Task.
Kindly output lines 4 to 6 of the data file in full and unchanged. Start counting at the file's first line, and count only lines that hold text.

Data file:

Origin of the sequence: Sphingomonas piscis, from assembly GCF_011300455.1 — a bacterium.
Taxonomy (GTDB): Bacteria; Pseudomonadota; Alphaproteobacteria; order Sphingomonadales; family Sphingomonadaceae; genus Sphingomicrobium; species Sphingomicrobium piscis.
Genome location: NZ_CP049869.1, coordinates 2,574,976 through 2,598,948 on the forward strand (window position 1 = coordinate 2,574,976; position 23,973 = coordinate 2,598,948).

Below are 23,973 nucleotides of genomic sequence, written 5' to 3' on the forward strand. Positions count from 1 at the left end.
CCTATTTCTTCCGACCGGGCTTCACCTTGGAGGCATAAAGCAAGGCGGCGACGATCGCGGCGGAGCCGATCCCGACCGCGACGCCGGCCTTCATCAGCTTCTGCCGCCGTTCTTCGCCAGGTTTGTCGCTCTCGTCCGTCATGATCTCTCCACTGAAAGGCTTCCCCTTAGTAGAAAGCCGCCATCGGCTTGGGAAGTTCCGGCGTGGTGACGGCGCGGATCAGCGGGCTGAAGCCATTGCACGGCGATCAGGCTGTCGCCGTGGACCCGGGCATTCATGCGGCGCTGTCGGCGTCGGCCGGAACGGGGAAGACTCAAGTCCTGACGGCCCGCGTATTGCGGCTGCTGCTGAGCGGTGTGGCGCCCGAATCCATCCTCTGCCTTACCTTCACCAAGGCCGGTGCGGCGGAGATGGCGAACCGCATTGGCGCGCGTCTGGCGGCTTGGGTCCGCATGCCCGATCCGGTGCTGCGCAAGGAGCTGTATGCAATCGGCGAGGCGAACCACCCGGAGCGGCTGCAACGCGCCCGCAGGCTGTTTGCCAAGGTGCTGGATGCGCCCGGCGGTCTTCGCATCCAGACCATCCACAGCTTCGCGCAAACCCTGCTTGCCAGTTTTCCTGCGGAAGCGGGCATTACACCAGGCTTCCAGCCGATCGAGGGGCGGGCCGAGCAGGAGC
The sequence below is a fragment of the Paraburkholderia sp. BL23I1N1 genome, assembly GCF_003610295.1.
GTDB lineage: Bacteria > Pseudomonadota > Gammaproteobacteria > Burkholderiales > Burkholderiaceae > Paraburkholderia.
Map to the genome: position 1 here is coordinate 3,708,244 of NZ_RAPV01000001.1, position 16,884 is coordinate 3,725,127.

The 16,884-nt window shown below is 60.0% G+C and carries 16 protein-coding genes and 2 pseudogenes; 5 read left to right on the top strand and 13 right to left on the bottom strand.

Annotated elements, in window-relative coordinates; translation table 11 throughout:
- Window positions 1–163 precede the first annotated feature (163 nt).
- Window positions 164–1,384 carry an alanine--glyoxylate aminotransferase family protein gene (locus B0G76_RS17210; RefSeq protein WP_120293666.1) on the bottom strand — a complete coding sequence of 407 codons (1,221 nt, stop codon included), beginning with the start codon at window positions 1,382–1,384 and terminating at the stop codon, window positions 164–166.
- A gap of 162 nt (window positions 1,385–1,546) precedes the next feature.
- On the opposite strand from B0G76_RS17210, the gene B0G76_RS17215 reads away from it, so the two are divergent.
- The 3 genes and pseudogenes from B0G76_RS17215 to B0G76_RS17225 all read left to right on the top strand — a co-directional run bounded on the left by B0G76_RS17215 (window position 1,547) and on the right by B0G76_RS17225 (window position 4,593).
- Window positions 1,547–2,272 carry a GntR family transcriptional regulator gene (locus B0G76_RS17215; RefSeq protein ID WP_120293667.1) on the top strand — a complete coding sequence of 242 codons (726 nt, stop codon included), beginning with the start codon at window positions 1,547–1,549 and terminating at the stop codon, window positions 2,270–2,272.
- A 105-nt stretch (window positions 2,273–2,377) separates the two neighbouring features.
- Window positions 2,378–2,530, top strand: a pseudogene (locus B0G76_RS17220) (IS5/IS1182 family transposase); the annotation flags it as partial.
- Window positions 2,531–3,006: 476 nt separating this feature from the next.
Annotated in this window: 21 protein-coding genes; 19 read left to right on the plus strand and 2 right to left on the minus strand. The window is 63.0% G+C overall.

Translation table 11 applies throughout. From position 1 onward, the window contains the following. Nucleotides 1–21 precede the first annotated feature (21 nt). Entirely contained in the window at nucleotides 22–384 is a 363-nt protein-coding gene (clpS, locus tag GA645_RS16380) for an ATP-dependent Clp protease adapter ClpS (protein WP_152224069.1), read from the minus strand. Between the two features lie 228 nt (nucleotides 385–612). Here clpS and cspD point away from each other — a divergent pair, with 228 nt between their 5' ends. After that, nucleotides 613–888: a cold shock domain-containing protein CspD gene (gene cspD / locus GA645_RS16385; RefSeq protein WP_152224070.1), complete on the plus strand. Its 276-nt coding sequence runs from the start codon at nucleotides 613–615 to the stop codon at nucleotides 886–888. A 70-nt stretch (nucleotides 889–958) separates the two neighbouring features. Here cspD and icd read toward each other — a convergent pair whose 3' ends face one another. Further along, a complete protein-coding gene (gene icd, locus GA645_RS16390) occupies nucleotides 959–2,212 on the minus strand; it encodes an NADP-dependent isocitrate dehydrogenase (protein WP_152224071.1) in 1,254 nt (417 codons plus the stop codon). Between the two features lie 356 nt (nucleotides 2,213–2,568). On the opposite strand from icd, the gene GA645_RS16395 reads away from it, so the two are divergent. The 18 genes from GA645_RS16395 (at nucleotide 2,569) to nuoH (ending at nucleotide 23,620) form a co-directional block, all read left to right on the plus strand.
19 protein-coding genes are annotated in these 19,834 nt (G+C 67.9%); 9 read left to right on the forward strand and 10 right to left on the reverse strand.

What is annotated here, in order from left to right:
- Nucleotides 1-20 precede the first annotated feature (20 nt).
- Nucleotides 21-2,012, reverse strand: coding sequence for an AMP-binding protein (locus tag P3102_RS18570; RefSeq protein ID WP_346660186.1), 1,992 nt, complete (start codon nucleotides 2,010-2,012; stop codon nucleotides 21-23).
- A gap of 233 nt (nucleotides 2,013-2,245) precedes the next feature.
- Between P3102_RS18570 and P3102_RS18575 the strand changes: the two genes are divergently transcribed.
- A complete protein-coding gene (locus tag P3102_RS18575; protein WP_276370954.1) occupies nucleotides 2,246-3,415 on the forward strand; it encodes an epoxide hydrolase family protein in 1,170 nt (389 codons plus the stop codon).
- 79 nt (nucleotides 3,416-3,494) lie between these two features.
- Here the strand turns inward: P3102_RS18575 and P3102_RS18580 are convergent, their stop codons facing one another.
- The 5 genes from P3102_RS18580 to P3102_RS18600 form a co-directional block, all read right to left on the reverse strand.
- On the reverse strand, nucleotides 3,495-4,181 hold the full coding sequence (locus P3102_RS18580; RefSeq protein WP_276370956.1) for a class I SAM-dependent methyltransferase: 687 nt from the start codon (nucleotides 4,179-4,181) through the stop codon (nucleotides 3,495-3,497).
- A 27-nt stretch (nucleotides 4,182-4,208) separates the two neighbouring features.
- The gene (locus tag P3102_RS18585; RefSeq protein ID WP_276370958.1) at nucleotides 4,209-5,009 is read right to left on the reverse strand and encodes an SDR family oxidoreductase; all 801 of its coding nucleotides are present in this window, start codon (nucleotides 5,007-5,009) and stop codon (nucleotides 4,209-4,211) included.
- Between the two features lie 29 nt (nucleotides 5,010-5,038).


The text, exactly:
Below are 23,973 nucleotides of genomic sequence, written 5' to 3' on the forward strand. Positions count from 1 at the left end.
CCTATTTCTTCCGACCGGGCTTCACCTTGGAGGCATAAAGCAAGGCGGCGACGATCGCGGCGGAGCCGATCCCGACCGCGACGCCGGCCTTCATCAGCTTCTGCCGCCGTTCTTCGCCAGGTTTGTCGCTCTCGTCCGTCATGATCTCTCCACTGAAAGGCTTCCCCTTAGTAGAAAGCCGCCATCGGCTTGGGAAGTTCCGGCGTGGTGACGGCGCGGATCAGCGGGCTGAAGCCATTGCACGGCGATCAGGCTGTCGCCGTGGACCCGGGCATTCATGCGGCGCTGTCGGCGTCGGCCGGAACGGGGAAGACTCAAGTCCTGACGGCCCGCGTATTGCGGCTGCTGCTGAGCGGTGTGGCGCCCGAATCCATCCTCTGCCTTACCTTCACCAAGGCCGGTGCGGCGGAGATGGCGAACCGCATTGGCGCGCGTCTGGCGGCTTGGGTCCGCATGCCCGATCCGGTGCTGCGCAAGGAGCTGTATGCAATCGGCGAGGCGAACCACCCGGAGCGGCTGCAACGCGCCCGCAGGCTGTTTGCCAAGGTGCTGGATGCGCCCGGCGGTCTTCGCATCCAGACCATCCACAGCTTCGCGCAAACCCTGCTTGCCAGTTTTCCTGCGGAAGCGGGCATTACACCAGGCTTCCAGCCGATCGAGGGGCGGGCCGAGCAGGAGC
The sequence below is a fragment of the Paraburkholderia sp. BL23I1N1 genome, assembly GCF_003610295.1.